Maeshima AM, Niki T, Maeshima A, et al. Modified scar grade: a prognostic indicator in small peripheral lung adenocarcinoma. Cancer. 2002;95:2546-2554.

Reprints: Dr. Yoshihiro Matsuno, Clinical Laboratory Division, National Cancer Center Hospital, 5-1-1 Tsukiji, Chuo-ku, Tokyo, 104-0045, Japan; ymatsuno@ncc.go.jp

Imprint cytology in evaluation of sentinel lymph nodes in breast cancer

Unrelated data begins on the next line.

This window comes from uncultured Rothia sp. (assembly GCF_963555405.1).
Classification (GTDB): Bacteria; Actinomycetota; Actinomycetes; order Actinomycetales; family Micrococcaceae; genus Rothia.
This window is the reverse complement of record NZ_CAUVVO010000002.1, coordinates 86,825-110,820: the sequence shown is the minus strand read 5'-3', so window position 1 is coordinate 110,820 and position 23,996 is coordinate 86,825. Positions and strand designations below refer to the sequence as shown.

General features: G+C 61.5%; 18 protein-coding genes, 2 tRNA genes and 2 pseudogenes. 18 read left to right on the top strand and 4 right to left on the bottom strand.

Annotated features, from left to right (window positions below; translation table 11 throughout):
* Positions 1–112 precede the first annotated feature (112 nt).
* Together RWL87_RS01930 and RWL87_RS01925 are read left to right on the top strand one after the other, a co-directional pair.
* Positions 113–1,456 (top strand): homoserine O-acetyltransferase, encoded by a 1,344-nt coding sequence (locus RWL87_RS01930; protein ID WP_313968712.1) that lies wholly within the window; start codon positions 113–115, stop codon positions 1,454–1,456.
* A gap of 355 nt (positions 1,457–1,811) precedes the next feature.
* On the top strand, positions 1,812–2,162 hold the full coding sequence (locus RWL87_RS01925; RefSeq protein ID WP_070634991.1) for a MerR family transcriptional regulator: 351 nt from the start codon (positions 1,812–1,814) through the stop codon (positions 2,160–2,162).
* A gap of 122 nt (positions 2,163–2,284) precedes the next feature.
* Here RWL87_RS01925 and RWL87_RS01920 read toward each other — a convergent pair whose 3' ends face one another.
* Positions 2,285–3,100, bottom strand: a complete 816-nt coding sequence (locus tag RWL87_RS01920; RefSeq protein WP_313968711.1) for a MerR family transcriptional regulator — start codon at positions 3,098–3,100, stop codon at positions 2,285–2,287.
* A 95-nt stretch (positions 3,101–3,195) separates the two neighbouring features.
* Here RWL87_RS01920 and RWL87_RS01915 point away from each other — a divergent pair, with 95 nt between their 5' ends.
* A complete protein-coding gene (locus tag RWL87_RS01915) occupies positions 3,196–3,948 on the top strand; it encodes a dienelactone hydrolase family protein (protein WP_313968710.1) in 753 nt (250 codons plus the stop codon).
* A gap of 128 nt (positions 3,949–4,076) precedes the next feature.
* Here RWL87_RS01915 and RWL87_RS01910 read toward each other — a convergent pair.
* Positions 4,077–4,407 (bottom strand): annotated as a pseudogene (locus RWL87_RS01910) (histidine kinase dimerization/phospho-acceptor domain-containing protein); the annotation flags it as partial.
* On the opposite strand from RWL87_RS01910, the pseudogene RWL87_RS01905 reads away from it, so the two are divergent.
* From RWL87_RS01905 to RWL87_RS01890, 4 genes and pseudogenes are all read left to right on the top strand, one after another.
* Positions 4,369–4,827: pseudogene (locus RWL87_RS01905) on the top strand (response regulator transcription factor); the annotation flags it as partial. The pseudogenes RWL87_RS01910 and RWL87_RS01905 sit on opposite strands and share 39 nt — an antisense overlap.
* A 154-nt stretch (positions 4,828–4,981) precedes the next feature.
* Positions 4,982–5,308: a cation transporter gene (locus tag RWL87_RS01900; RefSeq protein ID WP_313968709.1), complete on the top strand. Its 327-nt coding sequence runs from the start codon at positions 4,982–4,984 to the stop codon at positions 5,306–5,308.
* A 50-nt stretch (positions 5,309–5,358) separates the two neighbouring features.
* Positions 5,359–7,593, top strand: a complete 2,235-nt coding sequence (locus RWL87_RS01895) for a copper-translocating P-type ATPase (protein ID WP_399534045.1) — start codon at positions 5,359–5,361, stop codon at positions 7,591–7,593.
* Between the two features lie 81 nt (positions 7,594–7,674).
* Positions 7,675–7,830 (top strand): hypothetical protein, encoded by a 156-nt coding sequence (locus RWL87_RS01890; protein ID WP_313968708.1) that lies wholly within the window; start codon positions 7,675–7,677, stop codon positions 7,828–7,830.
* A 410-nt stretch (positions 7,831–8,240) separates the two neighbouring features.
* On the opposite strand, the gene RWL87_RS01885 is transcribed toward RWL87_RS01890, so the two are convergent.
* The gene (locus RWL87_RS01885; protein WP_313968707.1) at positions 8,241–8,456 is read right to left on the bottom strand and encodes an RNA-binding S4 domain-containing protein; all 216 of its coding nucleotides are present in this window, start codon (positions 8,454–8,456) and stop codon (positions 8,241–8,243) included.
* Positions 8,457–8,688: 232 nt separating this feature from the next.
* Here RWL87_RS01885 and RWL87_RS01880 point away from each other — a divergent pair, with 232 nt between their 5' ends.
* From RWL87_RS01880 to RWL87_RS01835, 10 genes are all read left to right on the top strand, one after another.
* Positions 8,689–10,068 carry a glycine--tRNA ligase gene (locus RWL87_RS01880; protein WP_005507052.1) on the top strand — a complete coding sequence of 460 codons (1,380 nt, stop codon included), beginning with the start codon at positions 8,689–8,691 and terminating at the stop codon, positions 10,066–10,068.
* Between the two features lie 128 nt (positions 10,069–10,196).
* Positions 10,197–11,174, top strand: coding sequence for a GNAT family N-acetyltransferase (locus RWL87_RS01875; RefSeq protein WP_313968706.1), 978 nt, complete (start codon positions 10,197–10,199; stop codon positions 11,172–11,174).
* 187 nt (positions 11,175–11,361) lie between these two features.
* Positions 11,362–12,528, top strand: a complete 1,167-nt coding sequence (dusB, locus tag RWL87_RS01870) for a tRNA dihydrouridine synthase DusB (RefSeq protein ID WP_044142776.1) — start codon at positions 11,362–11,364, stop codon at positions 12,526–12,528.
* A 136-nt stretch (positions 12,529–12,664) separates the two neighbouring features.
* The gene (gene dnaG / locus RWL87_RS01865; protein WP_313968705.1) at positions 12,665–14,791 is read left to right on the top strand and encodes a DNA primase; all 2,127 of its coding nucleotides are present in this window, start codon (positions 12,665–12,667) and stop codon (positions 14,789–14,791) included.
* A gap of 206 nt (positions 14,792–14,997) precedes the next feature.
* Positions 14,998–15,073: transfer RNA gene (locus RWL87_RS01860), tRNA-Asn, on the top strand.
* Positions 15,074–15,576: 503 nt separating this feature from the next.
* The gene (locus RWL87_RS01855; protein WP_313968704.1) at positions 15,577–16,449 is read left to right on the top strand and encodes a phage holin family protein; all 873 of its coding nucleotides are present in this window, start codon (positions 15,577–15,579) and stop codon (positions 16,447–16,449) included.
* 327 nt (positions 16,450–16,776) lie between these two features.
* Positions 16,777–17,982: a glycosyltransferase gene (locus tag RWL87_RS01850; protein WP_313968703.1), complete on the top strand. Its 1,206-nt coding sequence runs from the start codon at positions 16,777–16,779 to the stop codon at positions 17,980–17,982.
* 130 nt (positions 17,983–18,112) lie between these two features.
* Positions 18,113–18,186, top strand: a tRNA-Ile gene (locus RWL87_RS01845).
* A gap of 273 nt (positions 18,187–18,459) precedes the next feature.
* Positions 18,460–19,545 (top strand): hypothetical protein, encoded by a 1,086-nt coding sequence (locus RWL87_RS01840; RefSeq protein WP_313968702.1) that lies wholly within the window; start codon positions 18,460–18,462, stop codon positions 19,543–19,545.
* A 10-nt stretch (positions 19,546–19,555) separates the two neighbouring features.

An upswing in lymphatic mapping techniques for breast carcinoma has increased the attractiveness of intraoperative evaluation of sentinel lymph nodes. Axillary lymph node dissection can be performed during initial surgery if the sentinel lymph node is positive, potentially avoiding a second operative procedure. An optimal technique for rapidly assessing sentinel lymph nodes has not been determined. Many institutions use frozen sectioning and intraoperative imprint cytology for rapid intraoperative sentinel lymph node evaluation. The authors performed a study of imprint cytology for intraoperative evaluation of sentinel lymph nodes in patients with breast cancer. They conducted a retrospective review of the intraoperative imprint cytology results of 678 sentinel lymph node mappings for breast carcinoma. Sentinel nodes were evaluated intraoperatively by bisecting or slicing them into 4-mm sections. Imprints were made of each cut surface and stained with hematoxylin and eosin or Diff-Quik, or both. Permanent sections were evaluated with up to four H&E stained levels and cytokeratin immunohistochemistry. Intraoperative imprint cytology results were compared with final histologic results. Imprint cytology had a sensitivity of 53 percent, specificity of 98 percent, positive predictive value of 94 percent, negative predictive value of 82 percent, and accuracy of 84 percent. The sensitivity for detecting macrometastases (>2 mm) was significantly better than for detecting micrometastases (<2 mm) at 81 percent versus 21 percent, respectively (P<00001). The authors concluded that the sensitivity and specificity of imprint cytology are similar to that of intraoperative frozen section evaluation. Imprint cytology is, therefore, a viable alternative to frozen sectioning when intraoperative evaluation is required. If sentinel lymph node micrometastasis is used to determine whether further lymphadenectomy is needed, then more sensitive intraoperative methods will be necessary to avoid a second operation.